In response to the passage of the NO BAN Act (H.R. 2214) in the House of Representatives, Ryan Mace, Grassroots Advocacy and Refugee Specialist for Amnesty International USA (AIUSA), released the following statement:
“From his very first week in office, President Trump delivered on the bigoted rhetoric of his campaign. The president and his advisors’ dogged efforts to enshrine the Muslim ban into policy reveals a pattern of discrimination toward Muslims in particular, and people from other countries, especially people of color. Every single iteration of this administration’s bans are a violation of the rights enshrined in the Universal Declaration of Human Rights and an affront to human dignity. They must be overturned once and for all and today’s passage of the NO BAN Act is a vital step towards that goal.”
“Our research has demonstrated how every version of the Muslim ban has shown itself to be deadly, dangerous, and disastrous. These policies are rooted in hate, white supremacy, and racism. The ban, along with other xenophobic policies implemented under this administration under the guise of protecting national security, have only fueled anti-Muslim sentiment worldwide, and caused direct harm to families in the U.S. and abroad. For the countless many, it has meant indefinite separation from family and loved ones. For some, it has been a question of life or death.”
“By passing the NO BAN Act, the House of Representatives is sending a clear message that the U.S. is a country that welcomes people from all faiths and backgrounds, not one that applauds prejudice. It has long passed the time for the Senate to show that it will uphold our ideals of freedom, fairness, and human dignity. We call on the Senate to take up and pass this critical legislation.”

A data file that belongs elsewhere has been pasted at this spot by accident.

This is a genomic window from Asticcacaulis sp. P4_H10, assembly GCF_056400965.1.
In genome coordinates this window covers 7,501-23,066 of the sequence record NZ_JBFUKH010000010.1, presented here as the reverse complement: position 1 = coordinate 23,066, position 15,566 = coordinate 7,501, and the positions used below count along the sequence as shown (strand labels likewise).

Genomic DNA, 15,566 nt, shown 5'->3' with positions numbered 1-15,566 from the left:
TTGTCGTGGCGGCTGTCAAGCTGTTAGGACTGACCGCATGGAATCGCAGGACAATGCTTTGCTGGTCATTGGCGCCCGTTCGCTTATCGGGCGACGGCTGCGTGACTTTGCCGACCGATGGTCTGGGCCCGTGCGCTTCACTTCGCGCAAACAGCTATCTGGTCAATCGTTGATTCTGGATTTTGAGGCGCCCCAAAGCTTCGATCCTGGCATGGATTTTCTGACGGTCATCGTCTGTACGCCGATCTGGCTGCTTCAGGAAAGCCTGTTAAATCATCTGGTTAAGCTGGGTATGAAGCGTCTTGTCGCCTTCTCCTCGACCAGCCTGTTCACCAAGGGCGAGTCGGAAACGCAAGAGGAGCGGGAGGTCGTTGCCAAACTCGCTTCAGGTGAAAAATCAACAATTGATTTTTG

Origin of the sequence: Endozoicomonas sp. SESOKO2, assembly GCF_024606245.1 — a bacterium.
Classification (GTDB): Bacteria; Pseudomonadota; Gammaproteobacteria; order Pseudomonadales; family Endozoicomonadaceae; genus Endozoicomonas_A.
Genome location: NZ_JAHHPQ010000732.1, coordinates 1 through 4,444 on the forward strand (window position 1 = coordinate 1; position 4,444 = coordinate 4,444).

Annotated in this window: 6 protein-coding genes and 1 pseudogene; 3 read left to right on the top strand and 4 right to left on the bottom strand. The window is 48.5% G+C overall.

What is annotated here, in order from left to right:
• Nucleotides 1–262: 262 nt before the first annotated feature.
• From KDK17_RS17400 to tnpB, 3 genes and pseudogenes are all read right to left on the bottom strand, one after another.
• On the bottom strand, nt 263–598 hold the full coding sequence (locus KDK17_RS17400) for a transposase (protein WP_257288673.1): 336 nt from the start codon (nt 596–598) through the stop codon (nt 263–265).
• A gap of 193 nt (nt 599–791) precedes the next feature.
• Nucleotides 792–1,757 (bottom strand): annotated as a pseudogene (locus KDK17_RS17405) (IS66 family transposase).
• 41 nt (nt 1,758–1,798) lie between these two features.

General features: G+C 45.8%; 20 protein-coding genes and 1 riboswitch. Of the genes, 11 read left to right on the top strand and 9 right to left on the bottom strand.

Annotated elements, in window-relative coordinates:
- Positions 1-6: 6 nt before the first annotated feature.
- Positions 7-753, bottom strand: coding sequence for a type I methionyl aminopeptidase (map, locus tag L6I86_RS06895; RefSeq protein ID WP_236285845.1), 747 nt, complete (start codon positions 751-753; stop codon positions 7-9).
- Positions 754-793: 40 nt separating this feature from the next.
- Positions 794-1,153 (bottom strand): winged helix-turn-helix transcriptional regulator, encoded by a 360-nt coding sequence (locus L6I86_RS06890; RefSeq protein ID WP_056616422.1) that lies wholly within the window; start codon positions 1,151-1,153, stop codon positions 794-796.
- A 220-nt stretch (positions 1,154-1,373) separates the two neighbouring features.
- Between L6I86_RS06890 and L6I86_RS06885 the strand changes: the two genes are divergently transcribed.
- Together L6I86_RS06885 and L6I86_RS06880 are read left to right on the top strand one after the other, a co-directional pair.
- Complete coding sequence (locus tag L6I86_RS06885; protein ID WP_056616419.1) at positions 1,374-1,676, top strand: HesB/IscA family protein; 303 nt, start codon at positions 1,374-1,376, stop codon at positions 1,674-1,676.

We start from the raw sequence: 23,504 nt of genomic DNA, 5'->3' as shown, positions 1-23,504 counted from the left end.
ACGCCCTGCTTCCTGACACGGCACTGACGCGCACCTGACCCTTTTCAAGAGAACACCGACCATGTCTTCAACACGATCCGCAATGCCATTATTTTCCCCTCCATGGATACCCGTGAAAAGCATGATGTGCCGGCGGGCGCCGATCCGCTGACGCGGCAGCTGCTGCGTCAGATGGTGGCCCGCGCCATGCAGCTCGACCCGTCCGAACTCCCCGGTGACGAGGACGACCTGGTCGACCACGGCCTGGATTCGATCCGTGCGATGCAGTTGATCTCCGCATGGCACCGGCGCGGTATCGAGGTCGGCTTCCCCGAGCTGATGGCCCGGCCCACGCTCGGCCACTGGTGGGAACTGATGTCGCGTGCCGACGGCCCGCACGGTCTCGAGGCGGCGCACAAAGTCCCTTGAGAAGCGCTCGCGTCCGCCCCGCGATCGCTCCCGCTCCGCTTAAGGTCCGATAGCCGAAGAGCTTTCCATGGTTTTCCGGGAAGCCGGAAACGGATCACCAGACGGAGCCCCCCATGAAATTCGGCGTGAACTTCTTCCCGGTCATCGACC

In the aftermath of the initial ban, AIUSA created a dozen case studies of the harms caused to individuals and families from Yemen, Iran, Sudan and elsewhere and documented the ways lives had been upended by the ban, and in 2019, AIUSA researchers traveled to Lebanon and Jordan to conduct nearly 50 interviews with refugees who, as a result of the ban, have been stranded in countries where they face restrictive policies, increasingly hostile environments, and lack the same rights as permanent residents or citizens. Families that were interviewed include the Aziz family, who fled Iraq as refugees, and the Amari family, refugees from Syria. Both fled their countries to escape violence and persecution and were accepted for resettlement to the U.S., but then found themselves in limbo after the initial Muslim ban. AIUSA worked to help the Amari family be resettled to the U.S. after waiting nearly two-and-half years due to the ban. The Aziz family is still stuck in limbo in Lebanon. To date, over 30,000 AIUSA members and supporters from across the country have called on their members of Congress to support the NO BAN Act.